Myostatin Inhibits Fatty-Acid Oxidation and Glucose Uptake in Myoblasts and Suppresses Adiponectin Biosynthsis By Adipocytes

Presentation Number: SUN 248
Date of Presentation: April 2nd, 2017

Xin-Hua Liu*1, William A Bauman2 and Christopher Pratt Cardozo3
1J.J. Peter VA Medical Center, Bronx, NY, 2James J. Peters VA Medical Center, Bronx, NY, 3J.J.Peter Veteran Affairs Medical Center, Bronx, NY


Myostatin (MSTN) is a myokine and has been recognized for its ability to regulate overall body composition. While the beneficial effects of MSTN inhibition on muscle mass are well known, its role on lipid and glucose metabolism and energy expenditure in muscle and adipose tissue are not as well delineated. In addition, the specific mechanisms and signaling events related to crosstalk between skeletal muscle and adipose tissues are not fully understood. Moreover, whether MSTN directly regulates adipose tissue mass, as it does in skeletal muscle, is unclear. With these considerations in mind, we initially examined the effect of MSTN on activation of AMP-activated protein kinase (AMPK), a cellular sensor of energy homeostasis, in myoblasts (C2C12) and adipocytes (3T3L1). Cells were incubated in differentiating medium (2% horse serum) for 4d and treated with MSTN for an additional 3d, a significant inhibition in phosphorylation of AMPK (Thr172) was observed in both C2C12 (50%, p<0.01) and 3T3L1 (40%, p<0.01) cells. MSTN also suppressed the expression of PGC1α mRNA and protein in both C2C12 and 3T3L1 cells, which is a key regulator of mitochondrial biogenesis. To elucidate downstream consequences of AMPK inhibition by MSTN, the effects of MSTN on fatty acid oxidation and glucose uptake in differentiated C2C12 and 3T3L1 cells were examined. Treatment of C2C12 cells with MSTN for 3d significantly inhibited phosphorylation (Ser79) of acetyl-coenzyme A carboxylase (ACC) (55%, p<0.01), suggesting an inhibition of fatty acid oxidation. MSTN treatment also inhibited GLUT4 mRNA and protein expression. The reduction in GLUT4 expression was associated with a reduced rate of glucose uptake in MSTN-treated C2C12 cells compared to that of vehicle-treated C2C12 cells (50%, p<0.01). In contrast, MSTN treatment had no effect on ACC phosphorylation, GLUT4 expression or glucose uptake in 3T3L1 cells. Adiponectin, an adipocyte-derived hormone, has been shown to activate AMPK. The effect of MSTN on adiponectin biosynthesis and secretion by 3T3L1 cells was tested next. Rt-PCR demonstrated a significant decrease in adiponectin mRNA expression in the cells treated with MSTN for 2d. Western blot analysis on the medium derived from cultured adipocytes showed reduced secretion of adiponectin in MSTN-treated cells. The MSTN-induced inhibition of adiponectin secretion by 3T3L1 cells was confirmed by ELISA (55%, p<0.05). These data indicated that MSTN has distinct effects on cell metabolism in muscle and adipose cells via inhibition of AMPK activation. Based on the fact that adiponectin receptor-1 is abundantly expressed in skeletal muscle (1), our findings implicate a crosstalk between muscle and adipose cells by which skeletal muscle energy metabolism is regulated, and suggest that this interaction is mediated, at least in part, by MSTN and adiponectin.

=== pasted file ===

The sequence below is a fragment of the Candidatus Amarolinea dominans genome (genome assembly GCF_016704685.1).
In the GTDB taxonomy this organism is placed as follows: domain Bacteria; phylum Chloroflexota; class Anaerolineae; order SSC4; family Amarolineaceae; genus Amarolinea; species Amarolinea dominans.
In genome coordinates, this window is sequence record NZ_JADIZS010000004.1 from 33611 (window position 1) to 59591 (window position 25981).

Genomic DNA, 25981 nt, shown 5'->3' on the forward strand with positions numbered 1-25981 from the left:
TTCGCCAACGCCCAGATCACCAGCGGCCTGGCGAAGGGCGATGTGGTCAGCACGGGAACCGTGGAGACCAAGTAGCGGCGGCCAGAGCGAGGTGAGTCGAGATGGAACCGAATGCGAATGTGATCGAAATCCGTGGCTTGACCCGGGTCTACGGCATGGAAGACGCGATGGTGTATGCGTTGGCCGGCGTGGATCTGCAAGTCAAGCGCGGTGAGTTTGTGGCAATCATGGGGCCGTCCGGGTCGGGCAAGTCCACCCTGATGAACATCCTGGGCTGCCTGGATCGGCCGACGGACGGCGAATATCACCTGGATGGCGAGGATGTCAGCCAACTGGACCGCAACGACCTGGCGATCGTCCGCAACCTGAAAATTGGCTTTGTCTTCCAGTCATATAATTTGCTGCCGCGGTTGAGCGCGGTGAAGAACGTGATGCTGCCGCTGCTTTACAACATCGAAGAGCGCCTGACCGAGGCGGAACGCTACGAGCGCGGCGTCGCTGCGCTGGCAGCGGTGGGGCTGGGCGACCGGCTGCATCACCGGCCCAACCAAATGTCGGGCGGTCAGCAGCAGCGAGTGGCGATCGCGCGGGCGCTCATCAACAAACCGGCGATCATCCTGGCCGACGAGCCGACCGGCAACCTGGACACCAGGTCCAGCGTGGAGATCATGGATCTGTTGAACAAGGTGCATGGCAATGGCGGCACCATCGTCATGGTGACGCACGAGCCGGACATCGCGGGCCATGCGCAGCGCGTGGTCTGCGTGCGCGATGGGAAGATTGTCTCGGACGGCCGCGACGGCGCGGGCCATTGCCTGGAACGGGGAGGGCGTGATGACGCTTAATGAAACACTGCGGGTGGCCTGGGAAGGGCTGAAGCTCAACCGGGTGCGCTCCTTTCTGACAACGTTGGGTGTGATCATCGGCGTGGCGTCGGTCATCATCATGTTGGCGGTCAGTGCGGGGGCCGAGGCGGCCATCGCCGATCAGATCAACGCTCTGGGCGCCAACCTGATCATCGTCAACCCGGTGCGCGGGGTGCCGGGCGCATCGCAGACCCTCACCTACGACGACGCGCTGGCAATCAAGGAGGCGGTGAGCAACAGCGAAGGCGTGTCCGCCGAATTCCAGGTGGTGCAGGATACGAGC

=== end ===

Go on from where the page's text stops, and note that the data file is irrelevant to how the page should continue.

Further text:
Nothing to Disclose: XHL, WAB, CPC